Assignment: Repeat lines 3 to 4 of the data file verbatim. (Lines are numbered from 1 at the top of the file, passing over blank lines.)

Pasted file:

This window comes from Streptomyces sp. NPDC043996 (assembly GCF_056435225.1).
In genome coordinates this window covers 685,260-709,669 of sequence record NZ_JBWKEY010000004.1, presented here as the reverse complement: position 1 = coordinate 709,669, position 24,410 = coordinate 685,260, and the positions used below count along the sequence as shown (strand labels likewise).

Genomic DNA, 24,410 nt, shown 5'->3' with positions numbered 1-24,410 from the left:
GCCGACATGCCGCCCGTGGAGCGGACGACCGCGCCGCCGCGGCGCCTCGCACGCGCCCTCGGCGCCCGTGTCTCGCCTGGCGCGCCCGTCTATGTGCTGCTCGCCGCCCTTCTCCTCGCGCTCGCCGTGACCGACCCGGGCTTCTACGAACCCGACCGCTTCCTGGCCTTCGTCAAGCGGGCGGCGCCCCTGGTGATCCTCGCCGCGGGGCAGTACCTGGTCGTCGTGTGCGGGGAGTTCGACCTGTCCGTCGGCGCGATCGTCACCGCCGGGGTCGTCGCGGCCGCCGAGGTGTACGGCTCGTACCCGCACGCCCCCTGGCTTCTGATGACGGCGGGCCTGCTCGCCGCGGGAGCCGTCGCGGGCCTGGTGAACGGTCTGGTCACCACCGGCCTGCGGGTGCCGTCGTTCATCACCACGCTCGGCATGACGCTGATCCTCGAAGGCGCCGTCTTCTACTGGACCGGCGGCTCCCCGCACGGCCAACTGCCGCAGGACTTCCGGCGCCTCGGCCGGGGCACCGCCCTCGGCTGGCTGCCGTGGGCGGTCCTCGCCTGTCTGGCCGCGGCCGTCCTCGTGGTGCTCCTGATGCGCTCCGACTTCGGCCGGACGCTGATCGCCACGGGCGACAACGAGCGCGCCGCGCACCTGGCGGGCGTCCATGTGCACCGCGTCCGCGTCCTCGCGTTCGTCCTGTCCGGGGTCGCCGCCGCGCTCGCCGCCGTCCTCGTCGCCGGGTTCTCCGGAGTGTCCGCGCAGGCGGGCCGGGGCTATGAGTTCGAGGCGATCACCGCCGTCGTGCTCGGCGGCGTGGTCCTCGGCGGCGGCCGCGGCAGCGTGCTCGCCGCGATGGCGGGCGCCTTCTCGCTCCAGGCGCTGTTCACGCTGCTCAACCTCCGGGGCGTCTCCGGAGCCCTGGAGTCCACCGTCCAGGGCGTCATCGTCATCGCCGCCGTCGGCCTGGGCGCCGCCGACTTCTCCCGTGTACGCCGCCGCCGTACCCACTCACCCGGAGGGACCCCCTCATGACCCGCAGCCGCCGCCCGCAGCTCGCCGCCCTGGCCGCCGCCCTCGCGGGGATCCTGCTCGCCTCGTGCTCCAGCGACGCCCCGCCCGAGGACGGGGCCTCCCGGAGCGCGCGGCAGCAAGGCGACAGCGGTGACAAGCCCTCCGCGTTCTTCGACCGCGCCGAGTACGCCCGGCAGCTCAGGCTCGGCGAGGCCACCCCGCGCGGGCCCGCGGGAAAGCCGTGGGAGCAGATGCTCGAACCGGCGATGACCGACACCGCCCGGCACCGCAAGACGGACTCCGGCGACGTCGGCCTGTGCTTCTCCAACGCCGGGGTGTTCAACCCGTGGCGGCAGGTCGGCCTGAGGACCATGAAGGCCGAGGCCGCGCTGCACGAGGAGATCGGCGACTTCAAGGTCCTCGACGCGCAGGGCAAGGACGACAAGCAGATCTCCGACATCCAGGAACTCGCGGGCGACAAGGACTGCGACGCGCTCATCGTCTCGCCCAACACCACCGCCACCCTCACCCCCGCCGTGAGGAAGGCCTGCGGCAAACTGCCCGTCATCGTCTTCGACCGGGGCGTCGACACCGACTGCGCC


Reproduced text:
Genomic DNA, 24,410 nt, shown 5'->3' with positions numbered 1-24,410 from the left:
GCCGACATGCCGCCCGTGGAGCGGACGACCGCGCCGCCGCGGCGCCTCGCACGCGCCCTCGGCGCCCGTGTCTCGCCTGGCGCGCCCGTCTATGTGCTGCTCGCCGCCCTTCTCCTCGCGCTCGCCGTGACCGACCCGGGCTTCTACGAACCCGACCGCTTCCTGGCCTTCGTCAAGCGGGCGGCGCCCCTGGTGATCCTCGCCGCGGGGCAGTACCTGGTCGTCGTGTGCGGGGAGTTCGACCTGTCCGTCGGCGCGATCGTCACCGCCGGGGTCGTCGCGGCCGCCGAGGTGTACGGCTCGTACCCGCACGCCCCCTGGCTTCTGATGACGGCGGGCCTGCTCGCCGCGGGAGCCGTCGCGGGCCTGGTGAACGGTCTGGTCACCACCGGCCTGCGGGTGCCGTCGTTCATCACCACGCTCGGCATGACGCTGATCCTCGAAGGCGCCGTCTTCTACTGGACCGGCGGCTCCCCGCACGGCCAACTGCCGCAGGACTTCCGGCGCCTCGGCCGGGGCACCGCCCTCGGCTGGCTGCCGTGGGCGGTCCTCGCCTGTCTGGCCGCGGCCGTCCTCGTGGTGCTCCTGATGCGCTCCGACTTCGGCCGGACGCTGATCGCCACGGGCGACAACGAGCGCGCCGCGCACCTGGCGGGCGTCCATGTGCACCGCGTCCGCGTCCTCGCGTTCGTCCTGTCCGGGGTCGCCGCCGCGCTCGCCGCCGTCCTCGTCGCCGGGTTCTCCGGAGTGTCCGCGCAGGCGGGCCGGGGCTATGAGTTCGAGGCGATCACCGCCGTCGTGCTCGGCGGCGTGGTCCTCGGCGGCGGCCGCGGCAGCGTGCTCGCCGCGATGGCGGGCGCCTTCTCGCTCCAGGCGCTGTTCACGCTGCTCAACCTCCGGGGCGTCTCCGGAGCCCTGGAGTCCACCGTCCAGGGCGTCATCGTCATCGCCGCCGTCGGCCTGGGCGCCGCCGACTTCTCCCGTGTACGCCGCCGCCGTACCCACTCACCCGGAGGGACCCCCTCATGACCCGCAGCCGCCGCCCGCAGCTCGCCGCCCTGGCCGCCGCCCTCGCGGGGATCCTGCTCGCCTCGTGCTCCAGCGACGCCCCGCCCGAGGACGGGGCCTCCCGGAGCGCGCGGCAGCAAGGCGACAGCGGTGACAAGCCCTCCGCGTTCTTCGACCGCGCCGAGTACGCCCGGCAGCTCAGGCTCGGCGAGGCCACCCCGCGCGGGCCCGCGGGAAAGCCGTGGGAGCAGATGCTCGAACCGGCGATGACCGACACCGCCCGGCACCGCAAGACGGACTCCGGCGACGTCGGCCTGTGCTTCTCCAACGCCGGGGTGTTCAACCCGTGGCGGCAGGTCGGCCTGAGGACCATGAAGGCCGAGGCCGCGCTGCACGAGGAGATCGGCGACTTCAAGGTCCTCGACGCGCAGGGCAAGGACGACAAGCAGATCTCCGACATCCAGGAACTCGCGGGCGACAAGGACTGCGACGCGCTCATCGTCTCGCCCAACACCACCGCCACCCTCACCCCCGCCGTGAGGAAGGCCTGCGGCAAACTGCCCGTCATCGTCTTCGACCGGGGCGTCGACACCGACTGCGCC